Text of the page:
New York, NY – New York City’s crime rates soared for the second month in a row due to the discovery and bail reform laws that went into effect on Jan. 1, according to Mayor Bill de Blasio and New York Police Commissioner Dermot Shea.
Despite the massive increase in reported crimes, activists say that the number of crimes being prosecuted is down which they claim is proof that crime is dropping.
City leaders released data which refutes activists’ claims.
“I’ve been doing this a long time. One thing I know is crime in New York City, and we have never seen a month like January of 2020,” Commissioner Shea said during a New York Police Department (NYPD) budget hearing before the City Council Public Safety Committee on Mar. 4, according to The Chief Leader.
“It was the breadth of what we saw. It was almost universally all crime categories. It was double-digit crime increases,” he reiterated. “It was the largest crime increase going back—I stopped counting at 10 years—in terms of one month in New York City.”
The same thing happened in February, Commissioner Shea said.
During a crime briefing on Mar. 5, de Blasio noted that murders were down 20 percent compared to February of 2019, and that incidents of rape had also decreased, The Chief Leader reported.
“That’s where the good news ends,” the mayor said.
Robbery offenses were up nearly 33 percent, grand larcenies rose 24 percent, and thefts climbed a whopping 62 percent, The Chief Leader reported.
Shootings increased by seven percent, assaults were up by 9.2 percent, and transit crimes jumped up nearly 48 percent.
“We saw some momentum building in January, with a spike across the board, and now we have seen the same in February,” Commissioner Shea confirmed.
During the budget hearing on Mar. 4, the commissioner said that he “firmly” believes that bail and discovery reforms are the reasons behind the city’s soaring crime rates, The Chief Leader reported.
Simultaneously releasing 20 percent of the city’s jail inmates was also a “seismic” event, he added.
NYPD Crime Control Strategies Chief Michael Lipetri said that the department utilized “empirical, analytical and anecdotal evidence” to arrive at the conclusion that the law changes were responsible for the dramatic increases.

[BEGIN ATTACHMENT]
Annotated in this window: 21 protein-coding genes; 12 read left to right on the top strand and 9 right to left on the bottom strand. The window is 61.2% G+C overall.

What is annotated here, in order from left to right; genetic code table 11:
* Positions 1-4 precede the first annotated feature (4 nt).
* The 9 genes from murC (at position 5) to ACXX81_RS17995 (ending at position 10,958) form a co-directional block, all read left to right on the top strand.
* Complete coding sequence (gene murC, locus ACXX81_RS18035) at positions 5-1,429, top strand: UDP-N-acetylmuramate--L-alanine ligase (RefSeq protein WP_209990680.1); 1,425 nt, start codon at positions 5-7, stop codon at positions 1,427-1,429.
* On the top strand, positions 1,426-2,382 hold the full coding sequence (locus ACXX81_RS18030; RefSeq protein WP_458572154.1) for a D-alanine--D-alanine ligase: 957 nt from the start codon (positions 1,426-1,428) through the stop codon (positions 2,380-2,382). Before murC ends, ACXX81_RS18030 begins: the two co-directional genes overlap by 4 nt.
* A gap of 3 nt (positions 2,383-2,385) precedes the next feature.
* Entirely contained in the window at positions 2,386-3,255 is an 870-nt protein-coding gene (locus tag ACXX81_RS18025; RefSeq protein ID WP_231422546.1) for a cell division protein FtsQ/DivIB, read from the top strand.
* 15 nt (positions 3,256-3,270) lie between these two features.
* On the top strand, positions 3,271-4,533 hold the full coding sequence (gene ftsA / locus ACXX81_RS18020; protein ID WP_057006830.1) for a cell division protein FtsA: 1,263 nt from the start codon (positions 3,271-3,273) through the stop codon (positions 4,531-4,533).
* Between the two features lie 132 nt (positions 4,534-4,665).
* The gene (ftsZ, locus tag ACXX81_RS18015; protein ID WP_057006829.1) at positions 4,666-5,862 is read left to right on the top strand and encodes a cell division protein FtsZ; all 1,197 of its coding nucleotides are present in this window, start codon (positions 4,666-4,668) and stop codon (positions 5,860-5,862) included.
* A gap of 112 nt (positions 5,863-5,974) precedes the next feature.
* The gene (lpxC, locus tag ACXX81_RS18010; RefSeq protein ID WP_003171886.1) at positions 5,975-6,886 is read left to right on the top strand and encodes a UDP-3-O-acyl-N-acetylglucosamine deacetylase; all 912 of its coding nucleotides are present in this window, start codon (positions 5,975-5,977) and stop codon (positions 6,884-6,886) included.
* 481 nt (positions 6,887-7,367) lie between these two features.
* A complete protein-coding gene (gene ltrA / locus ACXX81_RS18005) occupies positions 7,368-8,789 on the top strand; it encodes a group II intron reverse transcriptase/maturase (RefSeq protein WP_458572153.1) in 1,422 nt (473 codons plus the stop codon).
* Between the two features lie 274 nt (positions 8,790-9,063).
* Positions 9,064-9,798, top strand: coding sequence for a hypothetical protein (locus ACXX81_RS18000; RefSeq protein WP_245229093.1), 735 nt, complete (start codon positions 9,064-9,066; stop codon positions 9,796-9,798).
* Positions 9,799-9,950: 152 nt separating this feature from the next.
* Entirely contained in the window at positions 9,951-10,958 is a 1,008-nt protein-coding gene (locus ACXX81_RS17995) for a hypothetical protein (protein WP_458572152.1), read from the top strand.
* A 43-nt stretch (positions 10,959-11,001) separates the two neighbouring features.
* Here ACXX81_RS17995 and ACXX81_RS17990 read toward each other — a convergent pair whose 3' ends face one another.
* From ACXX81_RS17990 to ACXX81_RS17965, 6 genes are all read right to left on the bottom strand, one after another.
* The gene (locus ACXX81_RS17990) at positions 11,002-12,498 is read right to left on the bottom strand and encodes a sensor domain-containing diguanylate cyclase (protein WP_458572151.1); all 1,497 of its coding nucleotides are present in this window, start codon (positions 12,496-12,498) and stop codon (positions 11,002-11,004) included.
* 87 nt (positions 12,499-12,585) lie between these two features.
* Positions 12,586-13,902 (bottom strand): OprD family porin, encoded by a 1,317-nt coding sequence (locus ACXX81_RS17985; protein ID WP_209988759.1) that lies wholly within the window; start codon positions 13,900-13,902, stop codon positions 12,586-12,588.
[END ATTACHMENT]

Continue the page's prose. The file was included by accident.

Police have re-arrested 482 offenders who were facing felony charges when they were released under the new bail reform laws, The Chief Leader reported.
Those 482 felony offenders went on to commit another 846 crimes, to include murder, auto theft, assault, grand larceny, burglary, and robbery, according to Chief Lipetri.
Despite the crime surge, NYPD officers have made 7,000 fewer arrests than they did in January and February of 2019, the chief noted.
He said that the discovery reform laws have also led to a major increase in the number of deferred and declined prosecutions.
De Blasio has also admitted that the reforms are responsible for the crime spikes.
“There’s a direct correlation to the change in the law,” he told the New York Daily News. “We need to address it and we will address it.”
Despite clear evidence and data backing up that assertion, critics have alleged that the NYPD is just trying to trump up fear in an effort to convince citizens to back their calls to pull back the miserably-failing reforms.
Neighborhood Defender Service of Harlem, Brooklyn Defender Services, New York County Defender Services, the Bronx Defenders and the Legal Aid Society voiced their accusations in a joint statement, the New York Daily News reported.
They pointed to the nearly 20 percent decrease in cases on court dockets as evidence.
De Blasio defended the NYPD, and said the department has not inflated the city’s crime statistics.
“They’re wrong,” he said of the accusations. “I just don’t buy it.”
Commissioner Shea staunchly defended the NYPD’s statistics, and said that the legal groups’ conclusions “make no sense,” the New York Daily News reported.
“They lost credibility with people who have any knowledge of the criminal justice system,” he said. “Clearly, the crimes are occurring. We have victims every day that we’re seeing.”